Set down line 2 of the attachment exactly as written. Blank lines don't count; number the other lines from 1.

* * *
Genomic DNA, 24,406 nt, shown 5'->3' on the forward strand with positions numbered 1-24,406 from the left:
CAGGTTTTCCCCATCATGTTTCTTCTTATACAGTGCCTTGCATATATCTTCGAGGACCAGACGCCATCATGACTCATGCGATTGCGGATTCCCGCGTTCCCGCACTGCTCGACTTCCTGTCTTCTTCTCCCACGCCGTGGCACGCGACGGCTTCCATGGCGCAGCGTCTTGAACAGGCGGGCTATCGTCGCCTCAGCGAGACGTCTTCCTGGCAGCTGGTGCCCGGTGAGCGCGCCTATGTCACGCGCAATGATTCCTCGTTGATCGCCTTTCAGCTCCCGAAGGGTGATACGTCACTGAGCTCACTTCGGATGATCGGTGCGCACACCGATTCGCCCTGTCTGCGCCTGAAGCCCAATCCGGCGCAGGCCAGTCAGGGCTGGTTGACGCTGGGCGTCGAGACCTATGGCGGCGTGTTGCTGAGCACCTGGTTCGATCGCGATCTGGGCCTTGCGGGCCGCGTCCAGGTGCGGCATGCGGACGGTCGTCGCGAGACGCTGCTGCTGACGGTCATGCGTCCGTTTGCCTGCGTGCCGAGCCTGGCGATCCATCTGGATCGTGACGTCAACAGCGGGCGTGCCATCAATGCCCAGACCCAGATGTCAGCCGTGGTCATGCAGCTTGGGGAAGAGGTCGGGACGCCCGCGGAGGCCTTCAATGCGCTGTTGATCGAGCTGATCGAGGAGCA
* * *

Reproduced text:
CAGGTTTTCCCCATCATGTTTCTTCTTATACAGTGCCTTGCATATATCTTCGAGGACCAGACGCCATCATGACTCATGCGATTGCGGATTCCCGCGTTCCCGCACTGCTCGACTTCCTGTCTTCTTCTCCCACGCCGTGGCACGCGACGGCTTCCATGGCGCAGCGTCTTGAACAGGCGGGCTATCGTCGCCTCAGCGAGACGTCTTCCTGGCAGCTGGTGCCCGGTGAGCGCGCCTATGTCACGCGCAATGATTCCTCGTTGATCGCCTTTCAGCTCCCGAAGGGTGATACGTCACTGAGCTCACTTCGGATGATCGGTGCGCACACCGATTCGCCCTGTCTGCGCCTGAAGCCCAATCCGGCGCAGGCCAGTCAGGGCTGGTTGACGCTGGGCGTCGAGACCTATGGCGGCGTGTTGCTGAGCACCTGGTTCGATCGCGATCTGGGCCTTGCGGGCCGCGTCCAGGTGCGGCATGCGGACGGTCGTCGCGAGACGCTGCTGCTGACGGTCATGCGTCCGTTTGCCTGCGTGCCGAGCCTGGCGATCCATCTGGATCGTGACGTCAACAGCGGGCGTGCCATCAATGCCCAGACCCAGATGTCAGCCGTGGTCATGCAGCTTGGGGAAGAGGTCGGGACGCCCGCGGAGGCCTTCAATGCGCTGTTGATCGAGCTGATCGAGGAGCA